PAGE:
Stats show that 67% of small businesses would pay up to $500 for a logo design, whereas 18% would be willing to spend $1,000.
(The Logo Creative)
British Petroleum paid big bucks to change its logo, and its image, in an effort to transform itself into a more environmentally friendly company. Rebranded in 2008, the new BP logo is still one of the most expensive logo designs in history.
As many as 89% of B2B marketers put brand recognition as their top goal, followed by sales and lead generation.
Considering that it only takes people 7 seconds to form a first impression, it is crucial that your brand sends a clear message from the very beginning, statistics about first impressions suggest. Also, your brand’s message should be consistent and dynamic across all platforms.
Not only that, but consistent branding presentation is almost 4 times more likely to generate brand visibility.
(Kettle Fire Creative)
However, nearly 90% agree that brand consistency matters.
Color is crucial. As many as 90% of purchases are influenced by visual factors, brand awareness statistics from 2018 reveal.
You know you’ve created a great brand when the name becomes synonymous with the product or service you are offering. When was the last time you bought a tissue and not a Kleenex? Brand names are extremely important because they associate your business with the image you are projecting. But choosing the right name is not easy. Actually, 72% of the best brands in the world use made up words or acronyms as their brand name.
With a brand value of $234.2 million, this brand grew 9%, making its way to the number one spot among the best brands across the globe. Google stats show that this company is ranked second with a brand value of $167.7 million and Amazon rounds off the top three with $125 million in brand value.
Almost 94% of people in the world recognize the famous red and white Coca-Cola logo, statistics on branding indicate, while the name of the company is the second-most recognized word in the world; OK is the first.
(LogoDesignGuru; Logo Design Team)
One of the most recognized brands in the world, the Nike logo, was created by Carolyn Davidson, a graphic design student, back in 1971.
Forbes estimates that the former basketball superstar will make around $190 million this year alone, while the real value of the deal could be well over $1 billion.
A logo is the visual representation of the brand’s position and message. However, a logo does not make a brand. A brand covers your company’s mission, objectives, goals, corporate responsibility, culture, and your employees and the service they provide.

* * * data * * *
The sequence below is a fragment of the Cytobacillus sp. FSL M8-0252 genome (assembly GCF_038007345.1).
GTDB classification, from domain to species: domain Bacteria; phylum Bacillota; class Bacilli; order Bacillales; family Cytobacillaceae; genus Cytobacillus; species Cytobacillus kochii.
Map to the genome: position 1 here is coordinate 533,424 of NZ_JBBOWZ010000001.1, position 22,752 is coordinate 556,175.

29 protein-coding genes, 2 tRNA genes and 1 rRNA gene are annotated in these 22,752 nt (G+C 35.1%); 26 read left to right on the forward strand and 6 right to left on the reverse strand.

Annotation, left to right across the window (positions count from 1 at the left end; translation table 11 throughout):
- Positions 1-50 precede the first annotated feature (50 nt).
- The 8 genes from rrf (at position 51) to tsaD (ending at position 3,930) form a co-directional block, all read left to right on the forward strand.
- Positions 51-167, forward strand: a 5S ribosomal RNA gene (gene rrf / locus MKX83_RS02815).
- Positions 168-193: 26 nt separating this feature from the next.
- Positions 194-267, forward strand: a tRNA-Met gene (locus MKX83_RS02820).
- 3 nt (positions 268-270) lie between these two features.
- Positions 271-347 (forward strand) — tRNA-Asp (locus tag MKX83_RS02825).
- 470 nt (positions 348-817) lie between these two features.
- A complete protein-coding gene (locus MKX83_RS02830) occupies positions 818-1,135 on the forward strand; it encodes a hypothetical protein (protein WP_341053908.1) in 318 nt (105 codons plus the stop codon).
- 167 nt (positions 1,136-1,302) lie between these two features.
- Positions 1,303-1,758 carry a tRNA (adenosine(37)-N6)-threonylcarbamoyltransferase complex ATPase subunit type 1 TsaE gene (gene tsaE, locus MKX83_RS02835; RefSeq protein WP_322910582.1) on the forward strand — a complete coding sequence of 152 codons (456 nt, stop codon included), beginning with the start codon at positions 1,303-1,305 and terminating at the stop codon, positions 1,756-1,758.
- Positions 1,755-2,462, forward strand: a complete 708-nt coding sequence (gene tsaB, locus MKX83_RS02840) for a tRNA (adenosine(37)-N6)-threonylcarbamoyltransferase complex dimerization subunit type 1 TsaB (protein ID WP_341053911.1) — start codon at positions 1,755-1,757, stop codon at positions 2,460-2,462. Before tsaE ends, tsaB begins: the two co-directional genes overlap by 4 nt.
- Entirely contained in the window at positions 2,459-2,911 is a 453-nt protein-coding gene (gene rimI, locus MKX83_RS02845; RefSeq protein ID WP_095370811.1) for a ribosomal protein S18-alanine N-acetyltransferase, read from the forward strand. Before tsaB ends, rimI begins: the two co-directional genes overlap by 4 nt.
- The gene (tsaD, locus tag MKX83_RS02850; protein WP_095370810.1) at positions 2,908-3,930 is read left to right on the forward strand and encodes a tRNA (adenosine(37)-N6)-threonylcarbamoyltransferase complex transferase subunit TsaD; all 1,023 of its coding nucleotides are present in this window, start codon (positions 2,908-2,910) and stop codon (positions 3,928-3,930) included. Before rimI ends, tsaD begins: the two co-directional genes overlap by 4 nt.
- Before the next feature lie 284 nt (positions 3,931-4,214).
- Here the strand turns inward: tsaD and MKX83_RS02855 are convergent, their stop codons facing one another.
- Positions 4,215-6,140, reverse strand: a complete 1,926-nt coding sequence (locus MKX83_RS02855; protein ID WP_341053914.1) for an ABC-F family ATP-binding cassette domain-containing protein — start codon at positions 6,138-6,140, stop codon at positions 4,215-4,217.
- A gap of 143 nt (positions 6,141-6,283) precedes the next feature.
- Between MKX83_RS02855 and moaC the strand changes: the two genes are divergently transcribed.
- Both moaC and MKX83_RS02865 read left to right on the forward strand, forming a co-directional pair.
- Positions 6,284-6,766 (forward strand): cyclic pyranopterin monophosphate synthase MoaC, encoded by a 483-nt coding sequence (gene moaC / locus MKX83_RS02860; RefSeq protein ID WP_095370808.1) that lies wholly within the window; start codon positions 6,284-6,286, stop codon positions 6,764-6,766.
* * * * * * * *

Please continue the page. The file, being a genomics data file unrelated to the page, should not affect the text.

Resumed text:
A brand is the “personality” behind the product, service, or company. It basically tells consumers who you are, what you do, and why you do it. Your brand is what sets you apart from the competition, and what attracts and retains customers. Simply put, your brand is how your customers see you.
The term is connected to the process of branding livestock as a means of expressing ownership. Today, ”branding” still refers to marking something as your own, in this case, your company’s values and priorities.
First and foremost, your brand generates recognition, which in turn creates customer loyalty and retention, attracting new customers in the process as well — all of which ultimately boosts revenue. Having a strong brand not only contributes to customer satisfaction but also to the happiness and productivity of your employees. Moreover, it helps keep the company focused on what really matters. Sure, you can branch out, but staying true to your brand’s image and values keeps a business grounded and on the right track.
Having a consistent brand does more than just convince customers to buy your product or service. Consistent use of your logo, slogan, and brand name (from social media and advertising to your employees) means that your name becomes synonymous with what you are offering. What’s the first thing you think of when you hear “Starbucks?” Or see McDonald’s golden arches?
Not only does it increase revenue and generate trust among your customers but brand consistency is something the consumers expect; marketing is all about giving people what they want.
Brand positioning is defined as space the company’s image and offerings occupy in the mind of the consumer. In other words, positioning describes how a brand stands out from the competition and how consumers see it in their minds.
Creating a solid and consistent brand can be costly. Most importantly, it requires a lot of hard work and participation from all stakeholders. So, if you ever start to think that branding is not worth all that effort, remember these branding statistics and how they can help you improve and expand your business.